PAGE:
My Last Ironman Event?

With one more 70.3 race scheduled for 2017 (Ironman 70.3 Pula, Croatia), I've been reflecting on the Ironman brand events I've done so far.  

I started these because I wanted to do an Ironman.  It was a genuine challenge and at the outset I didn't know whether I'd succeed.

Having completed Ironman Maastricht in 2016, 2017 year has been something of an anti-climax.

At the start of the year I decided that a second Ironman would suffer from the law of diminishing marginal returns - the first would always be the best.  So I focused on 70.3 half-Ironman events and tried to go faster.

Aberfeldy 70.3 Triathlon - Notes to Self

August 20th 2017 saw the 21st Aberfeldy Triathlon, but the 1st run by Durty Events, and the first on a brand new course.

Which doesn't go within six miles of Aberfeldy.  Is this the RyanAir approach to triathlon naming?

The over riding impression of this triathlon is of outstandingly beautiful countryside.

I say this as someone who lives amongst lochs and mountains in the Scottish Highlands, so it takes a lot to impress me.  This course did.  If you're from anywhere in England or Central-belt Scotland, this course will blow you away.  In a good way.

Review - Pearl Izumi Short Sleeve Triathlon Suit

Triathlon Plus magazine recently tested a range of male and female triathlon suits, narrowed them down to twelve, then reviewed these as the 'best of the best'.

I confess, I'm quietly delighted my Pearl Izumi triathlon suit did not make the top twelve, and that the sleeveless version was not one of the top picks.

In a race where every other person has a Huub, 2XU, Planet X or Zone 3 outfit, it's nice to wear something a little different.

For Pearl Izumi, it sucks.  For me, it's brilliant.  Because I love racing in this suit.

Running Injury - Elastic Laces and Why I Ditched Them

Greepers - way better than elastic
It took me a year to realise it but elastic laces were slowing me down in transition.  

That's exactly the opposite of they way it's meant to work!  

I'll explain why, explain the best solution I've found (Greepers.com that's them alongside) and the story of how I got that pair from one of the top British female triathletes.

When training in running in trail or road shoes I always used laces in shoes.  I wear orthotics to correct over pronation, so my foot is at risk of sliding around, and I felt laces held the shoes better on my feet.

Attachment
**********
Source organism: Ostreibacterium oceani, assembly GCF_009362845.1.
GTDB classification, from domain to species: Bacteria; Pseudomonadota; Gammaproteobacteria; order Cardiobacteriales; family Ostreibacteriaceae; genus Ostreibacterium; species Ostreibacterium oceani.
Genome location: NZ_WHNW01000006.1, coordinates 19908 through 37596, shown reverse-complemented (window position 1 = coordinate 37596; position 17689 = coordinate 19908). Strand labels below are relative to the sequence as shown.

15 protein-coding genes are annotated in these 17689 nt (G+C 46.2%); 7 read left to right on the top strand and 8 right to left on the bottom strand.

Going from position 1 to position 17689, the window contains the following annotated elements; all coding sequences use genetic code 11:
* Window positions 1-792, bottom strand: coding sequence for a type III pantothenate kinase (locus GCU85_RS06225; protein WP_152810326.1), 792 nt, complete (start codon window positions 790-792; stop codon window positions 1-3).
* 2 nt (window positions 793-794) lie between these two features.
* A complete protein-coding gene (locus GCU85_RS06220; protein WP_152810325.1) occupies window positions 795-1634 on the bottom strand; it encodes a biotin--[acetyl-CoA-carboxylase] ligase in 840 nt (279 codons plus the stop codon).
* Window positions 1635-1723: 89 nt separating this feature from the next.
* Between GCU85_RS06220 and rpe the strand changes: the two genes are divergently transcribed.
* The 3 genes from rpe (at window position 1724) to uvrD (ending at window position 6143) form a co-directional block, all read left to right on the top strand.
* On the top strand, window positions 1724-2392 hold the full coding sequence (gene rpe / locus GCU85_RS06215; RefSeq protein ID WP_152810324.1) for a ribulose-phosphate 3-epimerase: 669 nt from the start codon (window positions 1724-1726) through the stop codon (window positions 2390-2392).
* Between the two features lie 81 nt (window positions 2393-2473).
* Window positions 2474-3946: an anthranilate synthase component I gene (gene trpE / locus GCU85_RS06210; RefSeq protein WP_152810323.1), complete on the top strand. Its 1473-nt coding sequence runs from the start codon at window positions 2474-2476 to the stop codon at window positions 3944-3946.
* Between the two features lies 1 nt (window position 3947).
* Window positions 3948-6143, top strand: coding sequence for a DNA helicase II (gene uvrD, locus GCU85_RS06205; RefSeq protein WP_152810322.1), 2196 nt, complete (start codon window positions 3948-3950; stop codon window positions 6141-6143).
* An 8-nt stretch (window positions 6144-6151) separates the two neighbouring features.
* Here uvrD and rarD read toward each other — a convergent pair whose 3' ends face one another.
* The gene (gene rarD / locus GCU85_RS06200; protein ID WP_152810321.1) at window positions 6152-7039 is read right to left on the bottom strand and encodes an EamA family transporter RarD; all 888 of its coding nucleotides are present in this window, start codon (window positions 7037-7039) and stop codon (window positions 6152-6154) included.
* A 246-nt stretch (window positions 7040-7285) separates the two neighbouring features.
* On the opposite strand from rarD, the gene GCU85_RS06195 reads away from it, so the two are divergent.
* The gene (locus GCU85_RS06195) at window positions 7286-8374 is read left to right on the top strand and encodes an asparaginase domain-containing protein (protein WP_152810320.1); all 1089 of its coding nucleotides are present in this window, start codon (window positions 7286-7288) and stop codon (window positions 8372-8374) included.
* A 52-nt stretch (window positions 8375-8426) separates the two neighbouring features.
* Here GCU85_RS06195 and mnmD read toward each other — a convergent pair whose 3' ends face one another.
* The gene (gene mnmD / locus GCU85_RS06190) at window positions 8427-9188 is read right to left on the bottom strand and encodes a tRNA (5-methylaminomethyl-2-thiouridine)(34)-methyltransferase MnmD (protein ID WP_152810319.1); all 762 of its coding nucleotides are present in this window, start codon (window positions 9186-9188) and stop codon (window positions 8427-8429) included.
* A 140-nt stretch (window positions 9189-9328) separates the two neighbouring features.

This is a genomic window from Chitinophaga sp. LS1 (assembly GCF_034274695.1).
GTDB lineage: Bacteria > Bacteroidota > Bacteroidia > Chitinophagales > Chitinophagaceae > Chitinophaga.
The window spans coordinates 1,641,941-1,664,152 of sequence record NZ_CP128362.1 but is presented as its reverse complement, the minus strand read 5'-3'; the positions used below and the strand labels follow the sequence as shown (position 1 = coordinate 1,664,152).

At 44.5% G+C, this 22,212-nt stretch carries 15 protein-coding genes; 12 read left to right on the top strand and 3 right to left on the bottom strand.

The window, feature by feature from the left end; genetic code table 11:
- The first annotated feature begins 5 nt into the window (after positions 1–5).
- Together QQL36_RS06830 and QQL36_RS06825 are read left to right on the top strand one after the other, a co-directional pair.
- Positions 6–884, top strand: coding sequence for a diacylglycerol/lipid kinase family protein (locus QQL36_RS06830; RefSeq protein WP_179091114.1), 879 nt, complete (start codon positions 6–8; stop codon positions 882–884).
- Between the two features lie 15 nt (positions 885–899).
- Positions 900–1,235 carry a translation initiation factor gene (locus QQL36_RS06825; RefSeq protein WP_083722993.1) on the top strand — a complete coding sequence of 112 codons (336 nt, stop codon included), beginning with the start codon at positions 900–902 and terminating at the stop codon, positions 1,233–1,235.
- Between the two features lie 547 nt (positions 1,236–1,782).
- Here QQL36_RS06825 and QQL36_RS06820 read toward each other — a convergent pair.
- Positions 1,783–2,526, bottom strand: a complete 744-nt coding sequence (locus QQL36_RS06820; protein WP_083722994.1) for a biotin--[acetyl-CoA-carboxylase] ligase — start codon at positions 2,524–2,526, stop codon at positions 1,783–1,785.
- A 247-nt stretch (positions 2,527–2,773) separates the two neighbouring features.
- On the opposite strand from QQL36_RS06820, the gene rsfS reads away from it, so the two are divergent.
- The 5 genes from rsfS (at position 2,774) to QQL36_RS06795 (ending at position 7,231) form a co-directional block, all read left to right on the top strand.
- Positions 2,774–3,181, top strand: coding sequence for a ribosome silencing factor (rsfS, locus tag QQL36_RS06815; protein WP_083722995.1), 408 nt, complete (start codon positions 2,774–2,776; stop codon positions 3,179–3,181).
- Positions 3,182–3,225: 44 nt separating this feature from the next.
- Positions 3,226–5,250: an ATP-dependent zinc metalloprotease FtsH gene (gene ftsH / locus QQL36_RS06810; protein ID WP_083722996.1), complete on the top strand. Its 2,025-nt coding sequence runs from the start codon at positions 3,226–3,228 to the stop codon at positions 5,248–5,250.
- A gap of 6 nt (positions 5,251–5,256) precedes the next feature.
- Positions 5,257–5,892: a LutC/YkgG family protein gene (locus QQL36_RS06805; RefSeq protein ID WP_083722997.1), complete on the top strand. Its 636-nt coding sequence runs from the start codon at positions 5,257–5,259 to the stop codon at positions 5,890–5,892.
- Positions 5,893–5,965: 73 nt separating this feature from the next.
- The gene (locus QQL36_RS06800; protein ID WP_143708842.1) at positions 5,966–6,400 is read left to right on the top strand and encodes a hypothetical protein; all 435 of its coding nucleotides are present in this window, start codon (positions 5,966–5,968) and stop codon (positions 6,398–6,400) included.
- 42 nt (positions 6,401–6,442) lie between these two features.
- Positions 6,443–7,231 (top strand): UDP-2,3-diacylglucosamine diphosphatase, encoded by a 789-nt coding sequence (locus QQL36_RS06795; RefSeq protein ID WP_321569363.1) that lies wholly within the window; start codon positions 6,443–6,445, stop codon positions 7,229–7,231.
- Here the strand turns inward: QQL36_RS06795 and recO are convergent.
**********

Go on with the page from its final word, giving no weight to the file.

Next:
However, for races I switched into elastic laces so I could pull them on faster.  I trained a couple of times in the elastic-lace versions, but mainly saved them for races.

Ironman 70.3 Edinburgh Race Report

Before the race I explained the four reasons why it would become a classic.

Now I'm sure of it.

Ironman 70.3 Edinburgh will earn the reputation as one of the hardest 70.3 races.  That will be both an attraction for some and for others a definite reason not to attempt it.  Not hard per se, but hard compared to others of its kind.

I spoke to an fellow competitor afterwards, one who qualified for the world championships and has raced all the UK events including full Ironman, who told me, "that was harder than any of them".  Objectively, the half-iron event could not be harder than a full Ironman.  By any objective measure, the distances involved do NOT make this a hard event compared to others in Scotland such as Celtman or the Kindrochit Quadrathlon.  However, yesterday's conditions prompted a subjective response.

Ironman 70.3 Edinburgh, A Future Classic?

I'm sure I'll look back on this race and say "I was there at the first one".

The new half-iron distance event has all the ingredients for a classic.

More people want to race this distance, so there are more events to cater for them.

That means a new event, even one with the Ironman brand, needs something special, a Unique Selling Point.

Ironman 70.3 Edinburgh has four special somethings, and the theme which connects them all is this - it's going to be a tough, tough race.

Great Lessons From My Bad Race at Ironman 70.3 Staffordshire

"If you learn more from a bad race than a good one", I wrote to my coach after finishing Ironman 70.3 Staffordshire last weekend, "then I've just had a great lesson".

It was an eight hour drive home, giving me plenty of thinking time.  I then poured over the metrics from my Garmin and know a lot more about what went on.

But there's something more basic than that.

It's all about expectations.  Another athlete, with the same coach, was jubilant about her result yet she was slower than me.

Stupidly, I expected to improve on my result at Weymouth IM70.3 last September.

I conveniently ignored the facts that I had gone into Weymouth much fitter, fortified by a year of full ironman training and competition.  Not only had I lost fitness over winter, I'd managed minimal training in March and April due to a virus.

All this I ignored.  Stupid.